OPINION: Why Pakistan is heading towards implosion

Justice Katju argues Pakistan's economy has collapsed, insurgency is brewing

anti-india protest in Karachi AFP Demonstrators shout slogans during an anti-India protest rally in Karachi | AFP

Pakistan's economy has collapsed. It is like a patient on a ventilator, surviving by a heart-lung machine called international borrowing. Recently, Pakistan went with a begging bowl to the IMF, which granted it $6 billion, but most of this money will go to service its earlier loans of over $106 billion and partly cover its budget deficit.

This situation is like that of the broke French monarchy under King Louis XVI, which kept borrowing money from Dutch bankers until these bankers stopped giving loans, realising they will never get their money back, and the result was the French Revolution of 1789.

Unemployment, which was already massive, has now reached record highs as the Pakistan economy is in the doldrums, and poverty has increased. GDP growth fell almost 50 per cent, from 6.2 per cent to 3.4 per cent in the last year, and is expected to go down further to 2.4 per cent next year. Inflation is at an all-time high. Prices of petrol, gas cylinders, food items, electricity and other items have risen sky-high.

The Pakistan rupee has lost 1/5th of its value against the dollar since last year. Servicing the national debt eats up 30 per cent of the budget, while the military eats up another 25 per cent. Taxes, in the form of indirect taxes, fall mainly on the poor people, while the rich find it cheaper to bribe the tax officials rather than pay tax. This is reminiscent of the situation in France before the French Revolution when the tax burden fell mainly on the poor peasantry, while the rich aristocrats paid no tax.

Pakistan was created as an Islamic state, but one cannot eat Islam—one has to eat food, and to eat food one must have a job, which is getting more difficult to get every day. According to the National Nutrition Survey, 2018, by the Pakistan Health Ministry, over 50 per cent Pakistani families are not getting two meals a day to eat. Half of Pakistan's children are underweight and/or stunted, and do not get enough vitamins A and D. As much as 68 per cent are anaemic.

Pakistan can grow enough food for its people, but many people do not have the money to buy it, as business tycoons and powerful political families keep prices high. Medicines are made by multinational companies, which also keep prices high and often unaffordable by the masses.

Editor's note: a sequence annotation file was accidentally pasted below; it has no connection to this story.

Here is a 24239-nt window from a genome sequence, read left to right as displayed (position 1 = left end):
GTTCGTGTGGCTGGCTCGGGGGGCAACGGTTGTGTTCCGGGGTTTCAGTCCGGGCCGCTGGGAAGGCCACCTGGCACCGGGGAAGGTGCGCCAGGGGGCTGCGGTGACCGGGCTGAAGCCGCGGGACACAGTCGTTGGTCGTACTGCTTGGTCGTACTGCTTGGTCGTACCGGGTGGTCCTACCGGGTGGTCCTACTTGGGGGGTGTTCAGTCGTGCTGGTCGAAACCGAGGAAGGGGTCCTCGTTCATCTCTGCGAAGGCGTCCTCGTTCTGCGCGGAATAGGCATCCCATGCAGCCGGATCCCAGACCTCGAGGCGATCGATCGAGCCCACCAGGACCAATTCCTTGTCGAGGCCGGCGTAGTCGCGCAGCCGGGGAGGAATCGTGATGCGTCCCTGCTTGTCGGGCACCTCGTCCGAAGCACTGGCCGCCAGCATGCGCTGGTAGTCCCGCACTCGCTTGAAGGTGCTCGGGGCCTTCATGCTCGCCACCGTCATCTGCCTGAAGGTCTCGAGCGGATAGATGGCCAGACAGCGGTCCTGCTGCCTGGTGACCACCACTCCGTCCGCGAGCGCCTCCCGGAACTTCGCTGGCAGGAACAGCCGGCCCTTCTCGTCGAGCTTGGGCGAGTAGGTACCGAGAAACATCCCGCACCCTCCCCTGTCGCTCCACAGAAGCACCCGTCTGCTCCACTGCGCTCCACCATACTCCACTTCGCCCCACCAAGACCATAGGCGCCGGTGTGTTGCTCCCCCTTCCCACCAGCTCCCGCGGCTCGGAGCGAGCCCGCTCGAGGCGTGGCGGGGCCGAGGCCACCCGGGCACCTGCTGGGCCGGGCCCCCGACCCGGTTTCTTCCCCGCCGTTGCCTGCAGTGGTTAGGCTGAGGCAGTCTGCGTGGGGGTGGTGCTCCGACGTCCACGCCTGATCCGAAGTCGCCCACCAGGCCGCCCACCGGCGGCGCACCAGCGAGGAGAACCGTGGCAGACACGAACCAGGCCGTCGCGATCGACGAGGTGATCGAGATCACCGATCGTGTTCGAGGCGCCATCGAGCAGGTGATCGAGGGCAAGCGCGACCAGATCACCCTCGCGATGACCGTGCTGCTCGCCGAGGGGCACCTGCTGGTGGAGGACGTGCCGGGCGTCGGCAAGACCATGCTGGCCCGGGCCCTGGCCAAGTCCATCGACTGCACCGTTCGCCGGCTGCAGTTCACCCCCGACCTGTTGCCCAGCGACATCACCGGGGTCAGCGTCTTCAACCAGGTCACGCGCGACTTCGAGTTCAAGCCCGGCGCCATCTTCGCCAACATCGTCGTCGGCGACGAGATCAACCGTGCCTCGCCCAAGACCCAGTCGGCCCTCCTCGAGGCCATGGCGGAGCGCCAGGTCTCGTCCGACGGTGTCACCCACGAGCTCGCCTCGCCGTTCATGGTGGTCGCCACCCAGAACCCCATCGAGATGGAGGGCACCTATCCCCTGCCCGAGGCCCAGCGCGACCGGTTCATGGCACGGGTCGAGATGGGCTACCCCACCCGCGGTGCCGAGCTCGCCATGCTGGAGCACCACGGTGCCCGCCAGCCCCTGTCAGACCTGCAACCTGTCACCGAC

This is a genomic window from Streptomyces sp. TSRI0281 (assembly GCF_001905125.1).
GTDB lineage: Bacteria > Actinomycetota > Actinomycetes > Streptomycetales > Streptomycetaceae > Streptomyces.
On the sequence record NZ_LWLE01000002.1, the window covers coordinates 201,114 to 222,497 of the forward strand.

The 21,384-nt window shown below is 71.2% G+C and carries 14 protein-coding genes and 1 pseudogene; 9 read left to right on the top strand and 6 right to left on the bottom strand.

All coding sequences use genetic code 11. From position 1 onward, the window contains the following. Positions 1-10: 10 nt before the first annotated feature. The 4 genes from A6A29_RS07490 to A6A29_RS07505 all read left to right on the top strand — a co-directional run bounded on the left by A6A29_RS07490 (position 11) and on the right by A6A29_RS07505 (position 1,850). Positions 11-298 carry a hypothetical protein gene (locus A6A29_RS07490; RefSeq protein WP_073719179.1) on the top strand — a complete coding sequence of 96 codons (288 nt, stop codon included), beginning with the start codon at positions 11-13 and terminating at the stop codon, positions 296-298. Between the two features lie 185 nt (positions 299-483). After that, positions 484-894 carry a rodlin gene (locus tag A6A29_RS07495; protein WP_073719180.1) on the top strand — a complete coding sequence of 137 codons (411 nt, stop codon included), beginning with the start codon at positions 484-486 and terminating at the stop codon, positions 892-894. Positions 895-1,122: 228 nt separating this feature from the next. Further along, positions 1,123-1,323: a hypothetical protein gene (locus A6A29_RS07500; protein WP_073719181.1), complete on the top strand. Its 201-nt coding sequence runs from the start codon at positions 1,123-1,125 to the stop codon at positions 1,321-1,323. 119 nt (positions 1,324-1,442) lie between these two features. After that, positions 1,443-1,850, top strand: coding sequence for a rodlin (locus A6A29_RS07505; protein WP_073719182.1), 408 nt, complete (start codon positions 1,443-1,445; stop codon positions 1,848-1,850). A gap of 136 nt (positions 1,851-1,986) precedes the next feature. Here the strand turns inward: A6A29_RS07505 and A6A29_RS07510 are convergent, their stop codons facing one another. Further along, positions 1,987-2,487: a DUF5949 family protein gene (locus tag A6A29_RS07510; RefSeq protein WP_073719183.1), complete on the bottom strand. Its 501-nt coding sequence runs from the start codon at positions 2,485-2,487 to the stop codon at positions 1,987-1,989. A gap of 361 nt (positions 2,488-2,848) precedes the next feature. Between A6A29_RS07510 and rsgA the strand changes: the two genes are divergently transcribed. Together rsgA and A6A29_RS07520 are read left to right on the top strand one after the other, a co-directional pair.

In his election speeches, Prime Minister Imran Khan highlighted the high level of malnutrition, infant mortality and stunted growth of children in Sindh, and blamed the PPP for spending crores of rupees on cultural activities and none on these more important issues. However, Imran himself has done little to address these problems, and now he has sought to divert attention from the economic crisis, record unemployment and malnutrition in Pakistan.

Imran is pointing to developments in Kashmir, swearing he will give eent ke jawaab mein patthar to India, talking of atomic war and resorting to other gimmicks. Imran's recent call for a half-hour shutdown on Friday in Pakistan in support of Kashmiris and his speech in Islamabad on the same day reminded me of a line in Shakespeare's Macbeth: “It is a tale, told by an idiot, full of sound and fury, signifying nothing”.

I have already written in detail about the predatory Pakistan military, the real ruler of Pakistan, which has spread its tentacles into almost every sector of the Pakistan economy to benefit its officers. The Pakistan Army is a vampire sucking the blood of the poor Pakistani people, and the American mafia would pale in comparison. The generals, many of whom are billionaires, justify their loot by peddling the idea that the Pakistan Army is the sole bastion and saviour of the Islamic Republic against its mortal enemy India, and hence it must be rewarded for its 'patriotic duty' by giving huge privileges and perks (a euphemism for loot and rapine).

But how long will the Pakistan people be deceived? No doubt, most Pakistanis are scared of the Army as it has the gun (“All power flows from the barrel of a gun,” as Mao said), but already, there are sounds of rumbling against it in Balochistan, Sindh, Khyber Pakhtunwa and Gilgit-Baltistan, which is bound to develop into a full-blown insurgency as the economic crisis intensifies.

Pakistan, which was artificially created in 1947 by that historical British swindle called Partition on the basis of the bogus two-nation theory, is bound to implode.

Justice Markandey Katju retired from the Supreme Court in 2011

The opinions expressed in this article are those of the author's and do not purport to reflect the opinions or views of THE WEEK